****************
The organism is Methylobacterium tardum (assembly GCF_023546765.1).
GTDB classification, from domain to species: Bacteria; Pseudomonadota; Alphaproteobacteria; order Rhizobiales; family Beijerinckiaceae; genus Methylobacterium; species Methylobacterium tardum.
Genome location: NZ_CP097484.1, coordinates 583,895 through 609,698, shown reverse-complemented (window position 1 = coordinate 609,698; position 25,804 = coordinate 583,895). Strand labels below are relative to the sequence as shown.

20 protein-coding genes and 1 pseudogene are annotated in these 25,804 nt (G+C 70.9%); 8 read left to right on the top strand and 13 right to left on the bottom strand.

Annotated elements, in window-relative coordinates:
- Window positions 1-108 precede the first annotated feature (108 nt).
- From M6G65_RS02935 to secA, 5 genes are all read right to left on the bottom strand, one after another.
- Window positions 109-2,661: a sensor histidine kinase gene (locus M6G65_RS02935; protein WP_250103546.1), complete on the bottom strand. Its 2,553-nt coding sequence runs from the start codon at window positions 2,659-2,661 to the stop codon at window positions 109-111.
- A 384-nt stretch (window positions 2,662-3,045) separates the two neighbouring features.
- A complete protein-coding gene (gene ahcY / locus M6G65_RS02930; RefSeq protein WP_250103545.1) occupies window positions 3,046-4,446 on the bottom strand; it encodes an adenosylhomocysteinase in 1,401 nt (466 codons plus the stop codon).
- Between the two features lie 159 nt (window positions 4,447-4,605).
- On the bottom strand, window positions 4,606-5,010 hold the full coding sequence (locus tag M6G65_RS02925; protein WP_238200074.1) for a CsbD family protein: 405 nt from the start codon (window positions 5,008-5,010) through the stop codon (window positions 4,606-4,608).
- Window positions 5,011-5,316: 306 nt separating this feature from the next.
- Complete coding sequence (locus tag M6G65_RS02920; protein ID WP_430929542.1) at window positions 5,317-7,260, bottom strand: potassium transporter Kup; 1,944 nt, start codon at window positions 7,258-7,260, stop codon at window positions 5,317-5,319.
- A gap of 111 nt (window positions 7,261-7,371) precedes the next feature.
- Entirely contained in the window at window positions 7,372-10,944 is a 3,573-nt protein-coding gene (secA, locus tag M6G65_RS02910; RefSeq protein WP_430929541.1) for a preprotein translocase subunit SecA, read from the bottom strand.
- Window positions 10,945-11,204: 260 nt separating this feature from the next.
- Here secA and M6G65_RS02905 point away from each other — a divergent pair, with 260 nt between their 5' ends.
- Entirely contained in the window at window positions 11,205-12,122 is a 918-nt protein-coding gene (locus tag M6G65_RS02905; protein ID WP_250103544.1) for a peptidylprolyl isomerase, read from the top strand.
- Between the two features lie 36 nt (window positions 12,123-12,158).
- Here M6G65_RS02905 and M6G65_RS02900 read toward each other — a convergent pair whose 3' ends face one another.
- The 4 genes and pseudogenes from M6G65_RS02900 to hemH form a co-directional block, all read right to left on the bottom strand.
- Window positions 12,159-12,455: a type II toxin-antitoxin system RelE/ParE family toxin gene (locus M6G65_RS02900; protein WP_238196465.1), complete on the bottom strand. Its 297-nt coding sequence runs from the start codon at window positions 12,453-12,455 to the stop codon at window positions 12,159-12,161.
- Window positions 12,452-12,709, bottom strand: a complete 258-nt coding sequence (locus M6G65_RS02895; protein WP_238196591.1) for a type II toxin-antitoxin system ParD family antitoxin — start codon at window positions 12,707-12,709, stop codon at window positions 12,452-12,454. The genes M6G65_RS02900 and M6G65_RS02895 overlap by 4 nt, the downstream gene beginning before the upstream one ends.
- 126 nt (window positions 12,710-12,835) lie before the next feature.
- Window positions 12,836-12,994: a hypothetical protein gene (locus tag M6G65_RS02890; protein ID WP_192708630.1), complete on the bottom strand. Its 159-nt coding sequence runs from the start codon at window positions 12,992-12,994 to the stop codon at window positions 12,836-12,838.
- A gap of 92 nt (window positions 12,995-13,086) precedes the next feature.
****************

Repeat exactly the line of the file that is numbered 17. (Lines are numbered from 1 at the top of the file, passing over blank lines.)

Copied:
- Window positions 10,945-11,204: 260 nt separating this feature from the next.